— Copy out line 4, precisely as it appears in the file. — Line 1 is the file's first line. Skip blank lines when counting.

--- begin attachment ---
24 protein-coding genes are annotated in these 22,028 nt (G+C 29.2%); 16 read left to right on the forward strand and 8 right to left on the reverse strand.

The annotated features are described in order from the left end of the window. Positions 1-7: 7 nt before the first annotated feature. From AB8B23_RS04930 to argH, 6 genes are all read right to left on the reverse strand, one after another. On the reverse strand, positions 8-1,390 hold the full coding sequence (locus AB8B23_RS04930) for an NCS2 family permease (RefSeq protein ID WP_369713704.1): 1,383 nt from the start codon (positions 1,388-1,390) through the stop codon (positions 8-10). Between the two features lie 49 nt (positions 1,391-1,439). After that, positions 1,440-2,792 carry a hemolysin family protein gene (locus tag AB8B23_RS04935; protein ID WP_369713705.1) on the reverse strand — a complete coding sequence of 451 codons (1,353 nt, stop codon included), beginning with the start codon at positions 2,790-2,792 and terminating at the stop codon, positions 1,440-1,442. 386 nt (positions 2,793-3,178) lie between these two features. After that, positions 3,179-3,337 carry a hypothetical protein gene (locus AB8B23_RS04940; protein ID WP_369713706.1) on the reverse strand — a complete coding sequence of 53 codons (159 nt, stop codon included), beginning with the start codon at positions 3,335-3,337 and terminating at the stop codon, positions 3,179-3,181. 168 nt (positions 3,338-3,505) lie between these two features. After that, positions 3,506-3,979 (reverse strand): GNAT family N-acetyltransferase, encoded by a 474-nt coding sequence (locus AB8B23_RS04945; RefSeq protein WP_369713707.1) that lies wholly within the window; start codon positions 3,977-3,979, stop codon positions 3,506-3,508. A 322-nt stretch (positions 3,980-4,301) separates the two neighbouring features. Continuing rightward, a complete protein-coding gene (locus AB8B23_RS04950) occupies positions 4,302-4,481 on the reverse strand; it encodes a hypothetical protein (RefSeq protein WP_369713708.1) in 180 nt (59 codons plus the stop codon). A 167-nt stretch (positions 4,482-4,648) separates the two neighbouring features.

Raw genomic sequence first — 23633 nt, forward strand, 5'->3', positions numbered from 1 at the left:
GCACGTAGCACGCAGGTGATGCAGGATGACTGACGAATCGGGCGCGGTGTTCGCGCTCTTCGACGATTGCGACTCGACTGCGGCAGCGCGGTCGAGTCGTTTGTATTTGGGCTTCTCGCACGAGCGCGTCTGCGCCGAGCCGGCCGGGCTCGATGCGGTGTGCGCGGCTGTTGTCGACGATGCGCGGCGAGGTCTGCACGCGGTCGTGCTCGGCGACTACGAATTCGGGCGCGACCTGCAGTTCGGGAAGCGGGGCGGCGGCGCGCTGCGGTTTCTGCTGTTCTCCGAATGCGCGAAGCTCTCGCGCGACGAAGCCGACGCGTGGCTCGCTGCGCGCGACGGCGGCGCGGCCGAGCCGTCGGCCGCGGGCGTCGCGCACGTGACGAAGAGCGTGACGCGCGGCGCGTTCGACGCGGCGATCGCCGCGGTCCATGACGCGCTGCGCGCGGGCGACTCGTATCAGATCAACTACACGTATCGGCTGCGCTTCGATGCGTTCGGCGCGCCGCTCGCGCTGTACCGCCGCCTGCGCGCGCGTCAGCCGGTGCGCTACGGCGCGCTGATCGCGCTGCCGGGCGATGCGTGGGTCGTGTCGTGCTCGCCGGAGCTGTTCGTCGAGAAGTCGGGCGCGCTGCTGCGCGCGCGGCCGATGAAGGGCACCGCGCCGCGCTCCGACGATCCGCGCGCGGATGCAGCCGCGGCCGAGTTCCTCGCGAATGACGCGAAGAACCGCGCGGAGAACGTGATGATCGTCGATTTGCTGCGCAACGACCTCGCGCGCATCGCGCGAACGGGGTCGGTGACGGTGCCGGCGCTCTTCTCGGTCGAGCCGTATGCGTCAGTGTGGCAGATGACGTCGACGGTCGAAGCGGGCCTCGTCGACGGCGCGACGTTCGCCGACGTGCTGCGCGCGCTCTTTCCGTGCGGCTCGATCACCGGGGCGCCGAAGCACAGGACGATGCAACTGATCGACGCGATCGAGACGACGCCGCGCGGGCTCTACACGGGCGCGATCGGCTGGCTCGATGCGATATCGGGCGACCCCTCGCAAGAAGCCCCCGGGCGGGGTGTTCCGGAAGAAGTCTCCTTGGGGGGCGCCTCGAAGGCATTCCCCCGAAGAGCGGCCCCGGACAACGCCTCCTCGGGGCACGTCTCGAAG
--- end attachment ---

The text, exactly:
GCACGTAGCACGCAGGTGATGCAGGATGACTGACGAATCGGGCGCGGTGTTCGCGCTCTTCGACGATTGCGACTCGACTGCGGCAGCGCGGTCGAGTCGTTTGTATTTGGGCTTCTCGCACGAGCGCGTCTGCGCCGAGCCGGCCGGGCTCGATGCGGTGTGCGCGGCTGTTGTCGACGATGCGCGGCGAGGTCTGCACGCGGTCGTGCTCGGCGACTACGAATTCGGGCGCGACCTGCAGTTCGGGAAGCGGGGCGGCGGCGCGCTGCGGTTTCTGCTGTTCTCCGAATGCGCGAAGCTCTCGCGCGACGAAGCCGACGCGTGGCTCGCTGCGCGCGACGGCGGCGCGGCCGAGCCGTCGGCCGCGGGCGTCGCGCACGTGACGAAGAGCGTGACGCGCGGCGCGTTCGACGCGGCGATCGCCGCGGTCCATGACGCGCTGCGCGCGGGCGACTCGTATCAGATCAACTACACGTATCGGCTGCGCTTCGATGCGTTCGGCGCGCCGCTCGCGCTGTACCGCCGCCTGCGCGCGCGTCAGCCGGTGCGCTACGGCGCGCTGATCGCGCTGCCGGGCGATGCGTGGGTCGTGTCGTGCTCGCCGGAGCTGTTCGTCGAGAAGTCGGGCGCGCTGCTGCGCGCGCGGCCGATGAAGGGCACCGCGCCGCGCTCCGACGATCCGCGCGCGGATGCAGCCGCGGCCGAGTTCCTCGCGAATGACGCGAAGAACCGCGCGGAGAACGTGATGATCGTCGATTTGCTGCGCAACGACCTCGCGCGCATCGCGCGAACGGGGTCGGTGACGGTGCCGGCGCTCTTCTCGGTCGAGCCGTATGCGTCAGTGTGGCAGATGACGTCGACGGTCGAAGCGGGCCTCGTCGACGGCGCGACGTTCGCCGACGTGCTGCGCGCGCTCTTTCCGTGCGGCTCGATCACCGGGGCGCCGAAGCACAGGACGATGCAACTGATCGACGCGATCGAGACGACGCCGCGCGGGCTCTACACGGGCGCGATCGGCTGGCTCGATGCGATATCGGGCGACCCCTCGCAAGAAGCCCCCGGGCGGGGTGTTCCGGAAGAAGTCTCCTTGGGGGGCGCCTCGAAGGCATTCCCCCGAAGAGCGGCCCCGGACAACGCCTCCTCGGGGCACGTCTCGAAG